This is my first foray into writing some semblance of technology articles! Please don’t burn me if I make factual mistakes. And tell me how you like these sorts of posts!
It’s the time of the year again — the new iPhone has been unveiled, much to the delight of many users and the chagrin of haters as well. You don’t have to look far (c.f. the user comments sections on popular sites like Gizmodo) to see that the eternal battle between the Apple camp and the Android camp (well, mostly) has all, but subsided.
The mainstream consumer technology news outlets focused on consumer gadgets would have you believe that the only huge things in this current landscape revolves around either the grab for market share amongst the various competing operating systems or the litigation on patents (dubbed the Smartphone wars). There’s more than that.
Beneath the surface of your mobile devices, two giant behemoths are gearing up for war. You might not necessarily know them, but you have been using devices that contain products from the two companies for ages.
It’s about the microprocessor
Most devices that can run code have a microprocessor inside it, colloquially known as the “CPU”. Most users would have heard the familiar fan revving up whilst they turn on their PCs or laptops. Those fans are there, usually, to cool the microprocessor that can get really, really hot.
In mobile devices, these microprocessors usually live in a SoC, or a System on a chip. The SoC will contain, on a single chip, the different components essential to the mobile device. On phones for example, the SoC will contain the microprocessor, memory, and other baseband chips. Prominent SoCs include the Snapdragon, Tegra and the Apple A6 (present in the iPhone 5).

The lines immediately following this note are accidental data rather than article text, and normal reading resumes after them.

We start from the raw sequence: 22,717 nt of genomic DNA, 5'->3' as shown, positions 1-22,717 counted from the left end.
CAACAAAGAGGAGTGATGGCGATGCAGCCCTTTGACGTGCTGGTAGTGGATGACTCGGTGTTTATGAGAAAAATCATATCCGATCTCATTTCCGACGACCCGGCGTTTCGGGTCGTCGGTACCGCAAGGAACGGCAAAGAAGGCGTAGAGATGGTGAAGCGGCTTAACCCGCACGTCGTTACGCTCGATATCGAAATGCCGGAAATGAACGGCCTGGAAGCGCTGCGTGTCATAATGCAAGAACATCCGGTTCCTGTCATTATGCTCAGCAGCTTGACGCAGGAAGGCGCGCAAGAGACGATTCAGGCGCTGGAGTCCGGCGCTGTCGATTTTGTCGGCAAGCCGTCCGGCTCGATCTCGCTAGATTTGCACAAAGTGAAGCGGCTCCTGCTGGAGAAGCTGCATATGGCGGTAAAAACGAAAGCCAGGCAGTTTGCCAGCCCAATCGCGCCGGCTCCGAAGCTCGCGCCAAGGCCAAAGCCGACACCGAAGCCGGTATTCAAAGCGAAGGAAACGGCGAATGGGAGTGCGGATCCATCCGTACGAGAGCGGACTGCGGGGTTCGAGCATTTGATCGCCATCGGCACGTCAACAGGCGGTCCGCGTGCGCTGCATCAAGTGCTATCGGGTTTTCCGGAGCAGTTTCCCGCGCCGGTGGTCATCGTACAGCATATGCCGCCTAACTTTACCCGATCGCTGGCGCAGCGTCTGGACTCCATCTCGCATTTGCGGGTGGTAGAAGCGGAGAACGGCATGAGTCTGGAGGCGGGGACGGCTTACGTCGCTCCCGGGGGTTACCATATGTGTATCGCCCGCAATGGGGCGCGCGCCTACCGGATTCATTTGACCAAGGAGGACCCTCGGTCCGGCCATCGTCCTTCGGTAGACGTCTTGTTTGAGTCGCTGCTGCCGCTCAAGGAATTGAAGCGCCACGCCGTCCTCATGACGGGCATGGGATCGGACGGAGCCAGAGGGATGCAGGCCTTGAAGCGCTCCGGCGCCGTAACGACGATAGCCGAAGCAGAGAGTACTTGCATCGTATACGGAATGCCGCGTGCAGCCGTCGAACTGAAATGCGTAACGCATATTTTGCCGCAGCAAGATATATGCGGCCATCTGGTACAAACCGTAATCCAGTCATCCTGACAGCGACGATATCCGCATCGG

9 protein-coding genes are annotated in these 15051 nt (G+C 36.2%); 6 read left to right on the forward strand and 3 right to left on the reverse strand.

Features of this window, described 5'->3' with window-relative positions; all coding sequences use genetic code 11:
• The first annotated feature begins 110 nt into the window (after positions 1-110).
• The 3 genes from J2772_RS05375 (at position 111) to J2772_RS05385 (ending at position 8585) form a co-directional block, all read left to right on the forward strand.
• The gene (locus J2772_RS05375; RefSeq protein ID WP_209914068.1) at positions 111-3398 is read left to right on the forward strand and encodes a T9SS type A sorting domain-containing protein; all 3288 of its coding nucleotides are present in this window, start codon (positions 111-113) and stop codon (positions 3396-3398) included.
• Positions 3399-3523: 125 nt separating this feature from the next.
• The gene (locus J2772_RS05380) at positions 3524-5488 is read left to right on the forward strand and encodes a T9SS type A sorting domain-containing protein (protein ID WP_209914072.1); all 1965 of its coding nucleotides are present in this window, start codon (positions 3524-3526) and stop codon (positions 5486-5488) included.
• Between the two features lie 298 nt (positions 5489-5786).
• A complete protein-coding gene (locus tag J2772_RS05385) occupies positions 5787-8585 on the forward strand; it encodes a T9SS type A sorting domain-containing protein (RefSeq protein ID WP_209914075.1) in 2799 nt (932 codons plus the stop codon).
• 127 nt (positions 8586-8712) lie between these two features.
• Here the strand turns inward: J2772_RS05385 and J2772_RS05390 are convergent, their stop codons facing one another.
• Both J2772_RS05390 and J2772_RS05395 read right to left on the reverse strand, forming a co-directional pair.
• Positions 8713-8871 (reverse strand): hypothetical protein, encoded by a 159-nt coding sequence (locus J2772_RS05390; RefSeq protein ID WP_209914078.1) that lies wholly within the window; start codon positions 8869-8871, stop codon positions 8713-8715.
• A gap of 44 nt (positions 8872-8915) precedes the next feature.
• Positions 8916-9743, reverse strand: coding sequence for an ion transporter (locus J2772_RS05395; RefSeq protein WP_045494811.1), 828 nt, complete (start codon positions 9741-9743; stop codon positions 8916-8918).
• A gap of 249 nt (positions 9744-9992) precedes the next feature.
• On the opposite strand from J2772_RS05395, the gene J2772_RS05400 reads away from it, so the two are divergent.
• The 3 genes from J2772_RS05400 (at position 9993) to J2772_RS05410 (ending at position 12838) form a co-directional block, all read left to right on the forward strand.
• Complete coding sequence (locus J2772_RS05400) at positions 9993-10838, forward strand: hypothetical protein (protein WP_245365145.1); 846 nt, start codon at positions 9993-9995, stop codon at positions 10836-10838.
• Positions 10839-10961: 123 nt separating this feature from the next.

Intel’s Dominance in Desktops and Laptops
Traditionally, on desktops and laptops, Intel has been the dominant player in microprocessors. Intel is vertically integrated — they design and fabricate the chips themselves. The other player would be AMD but Intel is a generation ahead of AMD (and probably other semiconductors fab) in terms of fabrication. This has given Intel a tremendous advantage. AMD isn’t doing that well either, with its “Bulldozer” architecture receiving little love and under-performing. Some commentators are of the mind that AMD is facing irrelevance. Intel reigns supreme in this domain.
Indeed, Intel’s supremacy is reflected in its consumer awareness. If you ask around, most people will know what Intel is, no doubt aided by their famous “Intel Inside” marketing campaign. They will know that Intel powers “something” inside their computers. The brandings “Pentium” and “Core i7″ will sound familiar. More discerning buyers might be aware of AMD’s Athlon series of microprocessors. Strangely, even though ARM powers most (if not ALL) of our mobile devices, ARM remains virtually unknown.
ARM’s Dominance in Mobile
If you look at your mobile phone, chances are that it is running on an ARM-based microprocessor. All the three SoCs I’ve mentioned above are based on ARM, to varying extents.